Hidden in the back corner of China Telecom’s massive show floor at Mobile World Congress Shanghai was a clean and sleek white piano. On first glance, it appeared like an old-timey self-playing piano. Yet, on closer inspection, the piano looks closer to both a revolutionary teaching and performance musical tool. #mwcs18 #ttllive
The piano itself was far from standard; the only thing standard was the keyboard with either 76 or 88 keys. One of the most notable changes was the window showing the strings and piano hammers. Instead of laying flat behind the keyboard, the strings and hammers were visible above, fully responsive and reactive to keyboard presses.
However, this change seemed more aesthetic than anything. The major change to the function of the piano was the full-width screen replacing the typical cover or attached music stand. From the demos we saw, the screen was controlled through certain keystrokes and had several different modes and functions.
First, the piano offered a more traditional playing experience. The screen could display the score, highlighting the notes played as you move through a piece. Additionally, if you’re practicing memorizing a piece, you can set the screen to show a concert hall or another musician instead of the score. This way, you practice both memorizing the piece and experiencing the feeling of playing a concert or a duet.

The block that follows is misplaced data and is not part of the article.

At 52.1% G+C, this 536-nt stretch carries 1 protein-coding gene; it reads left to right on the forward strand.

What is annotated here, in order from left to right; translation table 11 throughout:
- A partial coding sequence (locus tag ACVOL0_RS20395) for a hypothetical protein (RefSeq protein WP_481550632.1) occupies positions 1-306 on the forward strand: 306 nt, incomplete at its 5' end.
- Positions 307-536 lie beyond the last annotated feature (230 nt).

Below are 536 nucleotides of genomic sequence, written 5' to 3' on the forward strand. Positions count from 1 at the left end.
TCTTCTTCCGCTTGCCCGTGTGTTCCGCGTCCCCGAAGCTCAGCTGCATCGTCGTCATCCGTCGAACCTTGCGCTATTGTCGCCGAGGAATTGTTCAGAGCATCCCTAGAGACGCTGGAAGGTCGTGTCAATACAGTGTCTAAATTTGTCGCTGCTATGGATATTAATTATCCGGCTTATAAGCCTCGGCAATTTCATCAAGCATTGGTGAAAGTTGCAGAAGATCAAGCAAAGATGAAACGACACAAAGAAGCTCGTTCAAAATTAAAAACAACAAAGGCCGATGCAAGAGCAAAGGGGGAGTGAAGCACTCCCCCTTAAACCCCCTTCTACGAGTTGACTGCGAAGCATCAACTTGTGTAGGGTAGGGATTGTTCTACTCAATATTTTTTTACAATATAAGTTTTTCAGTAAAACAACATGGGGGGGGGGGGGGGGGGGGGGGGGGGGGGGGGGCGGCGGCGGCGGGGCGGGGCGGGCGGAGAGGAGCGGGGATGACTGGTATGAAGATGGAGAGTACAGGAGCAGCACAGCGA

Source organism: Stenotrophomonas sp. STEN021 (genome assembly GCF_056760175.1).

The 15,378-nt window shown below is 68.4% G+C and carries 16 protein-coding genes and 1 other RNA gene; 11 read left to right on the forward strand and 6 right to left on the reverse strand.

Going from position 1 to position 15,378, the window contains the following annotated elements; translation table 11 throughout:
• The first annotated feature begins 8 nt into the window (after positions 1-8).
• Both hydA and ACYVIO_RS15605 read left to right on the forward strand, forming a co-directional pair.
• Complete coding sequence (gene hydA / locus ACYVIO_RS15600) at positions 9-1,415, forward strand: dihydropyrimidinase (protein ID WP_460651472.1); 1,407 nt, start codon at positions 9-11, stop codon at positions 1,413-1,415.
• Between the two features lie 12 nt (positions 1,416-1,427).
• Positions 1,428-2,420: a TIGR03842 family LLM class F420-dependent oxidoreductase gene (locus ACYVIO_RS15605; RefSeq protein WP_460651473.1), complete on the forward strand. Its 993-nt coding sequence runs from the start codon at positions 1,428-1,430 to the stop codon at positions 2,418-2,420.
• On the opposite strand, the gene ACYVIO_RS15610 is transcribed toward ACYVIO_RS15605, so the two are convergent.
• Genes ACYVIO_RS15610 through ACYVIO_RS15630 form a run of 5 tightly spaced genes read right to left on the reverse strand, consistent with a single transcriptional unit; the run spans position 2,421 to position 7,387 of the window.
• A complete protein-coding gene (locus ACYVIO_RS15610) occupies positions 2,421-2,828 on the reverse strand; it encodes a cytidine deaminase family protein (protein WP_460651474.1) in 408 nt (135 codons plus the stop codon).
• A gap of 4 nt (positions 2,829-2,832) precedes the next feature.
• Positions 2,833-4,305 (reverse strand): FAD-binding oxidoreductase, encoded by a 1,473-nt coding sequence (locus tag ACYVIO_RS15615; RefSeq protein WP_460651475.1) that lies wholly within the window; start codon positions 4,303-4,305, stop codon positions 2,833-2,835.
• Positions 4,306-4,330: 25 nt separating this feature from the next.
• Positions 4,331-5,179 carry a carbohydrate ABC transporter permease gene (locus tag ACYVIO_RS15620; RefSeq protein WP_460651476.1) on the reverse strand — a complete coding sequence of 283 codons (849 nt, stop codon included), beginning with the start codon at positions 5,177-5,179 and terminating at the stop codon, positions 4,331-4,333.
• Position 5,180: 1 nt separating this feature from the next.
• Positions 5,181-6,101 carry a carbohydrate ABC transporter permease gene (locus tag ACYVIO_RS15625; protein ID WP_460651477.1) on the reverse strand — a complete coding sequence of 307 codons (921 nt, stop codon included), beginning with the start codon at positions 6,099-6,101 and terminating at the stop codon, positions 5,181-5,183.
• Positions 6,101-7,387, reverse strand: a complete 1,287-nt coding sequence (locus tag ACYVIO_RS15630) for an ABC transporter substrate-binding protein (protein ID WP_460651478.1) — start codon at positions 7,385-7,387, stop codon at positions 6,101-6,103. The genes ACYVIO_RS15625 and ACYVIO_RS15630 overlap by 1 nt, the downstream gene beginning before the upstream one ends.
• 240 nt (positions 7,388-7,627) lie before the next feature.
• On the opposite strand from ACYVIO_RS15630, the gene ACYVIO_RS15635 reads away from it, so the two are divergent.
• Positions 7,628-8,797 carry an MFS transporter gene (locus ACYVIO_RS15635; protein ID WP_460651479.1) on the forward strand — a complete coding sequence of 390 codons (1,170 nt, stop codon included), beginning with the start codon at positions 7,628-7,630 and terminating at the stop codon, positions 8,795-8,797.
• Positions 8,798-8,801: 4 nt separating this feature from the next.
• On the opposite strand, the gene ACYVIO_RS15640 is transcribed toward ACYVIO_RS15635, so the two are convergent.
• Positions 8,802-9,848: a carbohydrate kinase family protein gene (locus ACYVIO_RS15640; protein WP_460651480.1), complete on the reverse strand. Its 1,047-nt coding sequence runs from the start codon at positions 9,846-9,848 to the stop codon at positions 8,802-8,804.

The most interesting additional function, however, was the teaching assistant tools. The screen could be partitioned horizontally, the top showing either the score or a bird’s eye view of the fingering while the bottom had the notes flowing down toward the keyboard, indicating which note should be played, how long each note is held, and which hand the key should be played with.
In this mode, the keyboard can play by itself. A pianist can also play the piano in this mode and be scored by their performance. Reactions like “Perfect!” appear on the screen as you play the proper keys and a score is accumulated throughout. Reminiscent of games like Guitar Hero and Tap Tap Revenge, this mode could be especially useful for early learners and experienced pianists alike.
While we don’t know the release date and price, the piano drew a consistent crowd. Surely, it will have a large and eager consumer base if it ever releases!